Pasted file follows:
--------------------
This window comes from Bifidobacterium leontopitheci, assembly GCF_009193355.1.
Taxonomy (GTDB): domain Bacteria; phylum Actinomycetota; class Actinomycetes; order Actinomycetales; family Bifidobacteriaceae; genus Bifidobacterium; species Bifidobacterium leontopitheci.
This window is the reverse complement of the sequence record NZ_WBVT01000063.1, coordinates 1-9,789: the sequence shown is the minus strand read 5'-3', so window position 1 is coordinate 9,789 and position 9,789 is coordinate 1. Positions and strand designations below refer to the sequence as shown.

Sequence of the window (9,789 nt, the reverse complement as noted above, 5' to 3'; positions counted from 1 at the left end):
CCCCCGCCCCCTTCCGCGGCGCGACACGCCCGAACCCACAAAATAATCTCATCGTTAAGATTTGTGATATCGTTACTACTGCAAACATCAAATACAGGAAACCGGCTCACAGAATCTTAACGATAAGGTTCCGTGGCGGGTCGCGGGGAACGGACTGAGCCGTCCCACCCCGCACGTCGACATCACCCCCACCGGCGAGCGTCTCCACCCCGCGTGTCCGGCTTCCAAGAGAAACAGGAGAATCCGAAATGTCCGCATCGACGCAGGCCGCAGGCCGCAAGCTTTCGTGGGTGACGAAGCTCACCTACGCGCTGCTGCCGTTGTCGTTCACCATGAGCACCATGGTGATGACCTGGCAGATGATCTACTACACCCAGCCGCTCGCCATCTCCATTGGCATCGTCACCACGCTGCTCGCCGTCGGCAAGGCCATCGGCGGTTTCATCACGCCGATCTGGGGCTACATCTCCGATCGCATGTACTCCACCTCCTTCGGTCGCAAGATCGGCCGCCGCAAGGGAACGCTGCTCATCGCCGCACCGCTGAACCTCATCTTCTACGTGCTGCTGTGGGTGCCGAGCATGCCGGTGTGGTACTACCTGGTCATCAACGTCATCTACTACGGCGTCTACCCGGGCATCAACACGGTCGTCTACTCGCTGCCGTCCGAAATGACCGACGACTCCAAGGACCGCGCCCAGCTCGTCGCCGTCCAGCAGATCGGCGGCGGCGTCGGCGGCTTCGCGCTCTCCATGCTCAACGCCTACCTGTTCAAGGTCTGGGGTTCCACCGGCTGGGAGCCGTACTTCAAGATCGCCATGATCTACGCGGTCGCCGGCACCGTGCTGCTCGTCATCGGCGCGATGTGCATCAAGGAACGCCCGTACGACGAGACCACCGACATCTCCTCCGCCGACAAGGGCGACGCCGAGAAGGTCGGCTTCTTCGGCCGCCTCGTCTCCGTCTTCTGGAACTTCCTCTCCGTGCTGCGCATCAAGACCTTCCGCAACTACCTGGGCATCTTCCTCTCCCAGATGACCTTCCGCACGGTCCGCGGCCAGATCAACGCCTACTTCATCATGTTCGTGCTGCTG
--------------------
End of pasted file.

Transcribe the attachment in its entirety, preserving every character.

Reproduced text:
This window comes from Bifidobacterium leontopitheci, assembly GCF_009193355.1.
Taxonomy (GTDB): domain Bacteria; phylum Actinomycetota; class Actinomycetes; order Actinomycetales; family Bifidobacteriaceae; genus Bifidobacterium; species Bifidobacterium leontopitheci.
This window is the reverse complement of the sequence record NZ_WBVT01000063.1, coordinates 1-9,789: the sequence shown is the minus strand read 5'-3', so window position 1 is coordinate 9,789 and position 9,789 is coordinate 1. Positions and strand designations below refer to the sequence as shown.

Sequence of the window (9,789 nt, the reverse complement as noted above, 5' to 3'; positions counted from 1 at the left end):
CCCCCGCCCCCTTCCGCGGCGCGACACGCCCGAACCCACAAAATAATCTCATCGTTAAGATTTGTGATATCGTTACTACTGCAAACATCAAATACAGGAAACCGGCTCACAGAATCTTAACGATAAGGTTCCGTGGCGGGTCGCGGGGAACGGACTGAGCCGTCCCACCCCGCACGTCGACATCACCCCCACCGGCGAGCGTCTCCACCCCGCGTGTCCGGCTTCCAAGAGAAACAGGAGAATCCGAAATGTCCGCATCGACGCAGGCCGCAGGCCGCAAGCTTTCGTGGGTGACGAAGCTCACCTACGCGCTGCTGCCGTTGTCGTTCACCATGAGCACCATGGTGATGACCTGGCAGATGATCTACTACACCCAGCCGCTCGCCATCTCCATTGGCATCGTCACCACGCTGCTCGCCGTCGGCAAGGCCATCGGCGGTTTCATCACGCCGATCTGGGGCTACATCTCCGATCGCATGTACTCCACCTCCTTCGGTCGCAAGATCGGCCGCCGCAAGGGAACGCTGCTCATCGCCGCACCGCTGAACCTCATCTTCTACGTGCTGCTGTGGGTGCCGAGCATGCCGGTGTGGTACTACCTGGTCATCAACGTCATCTACTACGGCGTCTACCCGGGCATCAACACGGTCGTCTACTCGCTGCCGTCCGAAATGACCGACGACTCCAAGGACCGCGCCCAGCTCGTCGCCGTCCAGCAGATCGGCGGCGGCGTCGGCGGCTTCGCGCTCTCCATGCTCAACGCCTACCTGTTCAAGGTCTGGGGTTCCACCGGCTGGGAGCCGTACTTCAAGATCGCCATGATCTACGCGGTCGCCGGCACCGTGCTGCTCGTCATCGGCGCGATGTGCATCAAGGAACGCCCGTACGACGAGACCACCGACATCTCCTCCGCCGACAAGGGCGACGCCGAGAAGGTCGGCTTCTTCGGCCGCCTCGTCTCCGTCTTCTGGAACTTCCTCTCCGTGCTGCGCATCAAGACCTTCCGCAACTACCTGGGCATCTTCCTCTCCCAGATGACCTTCCGCACGGTCCGCGGCCAGATCAACGCCTACTTCATCATGTTCGTGCTGCTG